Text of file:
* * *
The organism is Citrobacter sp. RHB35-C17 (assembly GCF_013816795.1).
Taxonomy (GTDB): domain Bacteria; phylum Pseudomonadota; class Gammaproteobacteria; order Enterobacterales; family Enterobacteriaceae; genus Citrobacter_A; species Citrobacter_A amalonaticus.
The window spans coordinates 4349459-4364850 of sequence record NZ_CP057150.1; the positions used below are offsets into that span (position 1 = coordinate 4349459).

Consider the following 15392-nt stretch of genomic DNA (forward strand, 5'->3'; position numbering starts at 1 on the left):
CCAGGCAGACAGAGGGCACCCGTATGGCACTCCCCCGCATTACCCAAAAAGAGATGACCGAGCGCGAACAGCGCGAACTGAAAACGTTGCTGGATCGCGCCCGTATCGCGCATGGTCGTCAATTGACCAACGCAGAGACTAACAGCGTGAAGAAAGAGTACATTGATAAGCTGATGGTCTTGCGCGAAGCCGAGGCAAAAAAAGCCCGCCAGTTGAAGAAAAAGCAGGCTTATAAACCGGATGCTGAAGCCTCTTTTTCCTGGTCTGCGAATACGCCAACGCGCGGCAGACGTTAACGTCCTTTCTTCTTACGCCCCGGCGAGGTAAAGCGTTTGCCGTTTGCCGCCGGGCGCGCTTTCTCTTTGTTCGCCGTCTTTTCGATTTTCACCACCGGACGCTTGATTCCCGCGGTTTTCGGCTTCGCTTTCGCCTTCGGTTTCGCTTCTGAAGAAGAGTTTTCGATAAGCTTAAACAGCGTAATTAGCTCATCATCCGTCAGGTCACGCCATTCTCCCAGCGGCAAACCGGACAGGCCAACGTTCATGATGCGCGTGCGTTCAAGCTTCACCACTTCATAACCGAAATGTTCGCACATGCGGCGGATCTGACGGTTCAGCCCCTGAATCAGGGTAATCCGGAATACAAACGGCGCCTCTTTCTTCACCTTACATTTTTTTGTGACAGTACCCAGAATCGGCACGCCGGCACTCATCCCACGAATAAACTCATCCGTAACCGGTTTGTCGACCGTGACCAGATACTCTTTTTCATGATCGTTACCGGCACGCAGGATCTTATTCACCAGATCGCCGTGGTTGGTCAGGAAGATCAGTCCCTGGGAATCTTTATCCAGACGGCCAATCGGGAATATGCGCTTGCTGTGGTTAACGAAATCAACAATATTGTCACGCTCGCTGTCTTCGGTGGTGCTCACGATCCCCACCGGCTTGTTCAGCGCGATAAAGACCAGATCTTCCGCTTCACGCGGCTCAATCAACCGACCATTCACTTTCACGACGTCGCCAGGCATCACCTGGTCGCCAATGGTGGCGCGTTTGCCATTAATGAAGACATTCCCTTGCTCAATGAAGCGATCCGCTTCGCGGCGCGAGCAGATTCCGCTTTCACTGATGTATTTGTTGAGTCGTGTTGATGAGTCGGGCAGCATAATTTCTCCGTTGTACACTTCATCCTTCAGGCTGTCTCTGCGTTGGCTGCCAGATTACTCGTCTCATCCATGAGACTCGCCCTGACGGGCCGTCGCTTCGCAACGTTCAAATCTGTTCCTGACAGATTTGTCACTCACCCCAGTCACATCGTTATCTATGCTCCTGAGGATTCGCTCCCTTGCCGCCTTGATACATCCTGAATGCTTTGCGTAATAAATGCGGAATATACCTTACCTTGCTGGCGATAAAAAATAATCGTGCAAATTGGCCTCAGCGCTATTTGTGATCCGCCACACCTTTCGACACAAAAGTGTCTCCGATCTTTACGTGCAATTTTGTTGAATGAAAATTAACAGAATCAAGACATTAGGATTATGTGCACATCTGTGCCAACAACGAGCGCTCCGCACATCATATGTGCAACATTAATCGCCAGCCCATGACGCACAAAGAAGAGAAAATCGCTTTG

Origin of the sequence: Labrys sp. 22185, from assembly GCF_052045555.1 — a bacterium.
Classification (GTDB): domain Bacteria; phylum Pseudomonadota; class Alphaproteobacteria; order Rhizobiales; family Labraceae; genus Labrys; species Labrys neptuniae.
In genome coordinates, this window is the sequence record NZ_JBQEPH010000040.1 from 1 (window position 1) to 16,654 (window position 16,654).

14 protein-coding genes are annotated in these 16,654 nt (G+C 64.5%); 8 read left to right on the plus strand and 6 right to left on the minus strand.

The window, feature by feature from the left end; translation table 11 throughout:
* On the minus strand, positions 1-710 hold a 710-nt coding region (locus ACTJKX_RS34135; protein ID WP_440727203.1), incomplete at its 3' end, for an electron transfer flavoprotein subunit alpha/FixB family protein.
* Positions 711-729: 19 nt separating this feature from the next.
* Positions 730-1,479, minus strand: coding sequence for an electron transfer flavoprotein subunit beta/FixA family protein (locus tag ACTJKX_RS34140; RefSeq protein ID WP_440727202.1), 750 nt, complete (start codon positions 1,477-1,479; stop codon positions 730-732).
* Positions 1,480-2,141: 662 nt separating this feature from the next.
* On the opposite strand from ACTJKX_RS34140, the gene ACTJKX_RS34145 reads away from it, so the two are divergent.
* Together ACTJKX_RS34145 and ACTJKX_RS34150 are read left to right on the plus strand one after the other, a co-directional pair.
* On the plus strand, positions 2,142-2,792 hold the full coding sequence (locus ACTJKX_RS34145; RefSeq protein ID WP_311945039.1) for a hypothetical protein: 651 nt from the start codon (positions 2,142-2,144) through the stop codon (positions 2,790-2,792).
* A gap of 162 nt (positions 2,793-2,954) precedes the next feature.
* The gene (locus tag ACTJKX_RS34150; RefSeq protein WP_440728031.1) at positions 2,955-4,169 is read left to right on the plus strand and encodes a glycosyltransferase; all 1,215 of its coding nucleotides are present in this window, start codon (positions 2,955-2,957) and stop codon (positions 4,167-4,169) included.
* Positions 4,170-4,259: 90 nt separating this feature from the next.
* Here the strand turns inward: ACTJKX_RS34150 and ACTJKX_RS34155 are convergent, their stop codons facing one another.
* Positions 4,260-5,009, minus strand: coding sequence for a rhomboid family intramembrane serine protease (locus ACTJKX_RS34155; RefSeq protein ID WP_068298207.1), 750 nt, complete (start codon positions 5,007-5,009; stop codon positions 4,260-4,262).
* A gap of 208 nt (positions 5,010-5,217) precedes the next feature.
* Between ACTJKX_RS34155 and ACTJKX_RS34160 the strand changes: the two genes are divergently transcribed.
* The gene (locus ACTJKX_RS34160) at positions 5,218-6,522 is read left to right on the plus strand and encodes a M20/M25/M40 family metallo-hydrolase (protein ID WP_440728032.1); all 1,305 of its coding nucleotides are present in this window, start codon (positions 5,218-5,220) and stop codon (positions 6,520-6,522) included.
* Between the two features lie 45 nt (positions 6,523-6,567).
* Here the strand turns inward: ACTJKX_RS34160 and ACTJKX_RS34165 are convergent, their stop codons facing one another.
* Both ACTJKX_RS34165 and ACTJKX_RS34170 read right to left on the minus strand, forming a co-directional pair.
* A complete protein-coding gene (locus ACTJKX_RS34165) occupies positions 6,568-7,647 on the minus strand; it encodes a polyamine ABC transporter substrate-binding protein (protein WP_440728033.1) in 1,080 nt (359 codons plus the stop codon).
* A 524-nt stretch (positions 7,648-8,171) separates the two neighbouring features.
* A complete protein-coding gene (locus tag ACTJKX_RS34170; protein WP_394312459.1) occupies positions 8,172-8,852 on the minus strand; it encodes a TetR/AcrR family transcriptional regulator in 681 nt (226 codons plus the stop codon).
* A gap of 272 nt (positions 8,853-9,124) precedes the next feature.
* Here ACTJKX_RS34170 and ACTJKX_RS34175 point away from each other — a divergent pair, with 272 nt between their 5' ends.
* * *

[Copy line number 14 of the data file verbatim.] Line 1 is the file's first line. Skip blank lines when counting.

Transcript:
* Positions 1,480-2,141: 662 nt separating this feature from the next.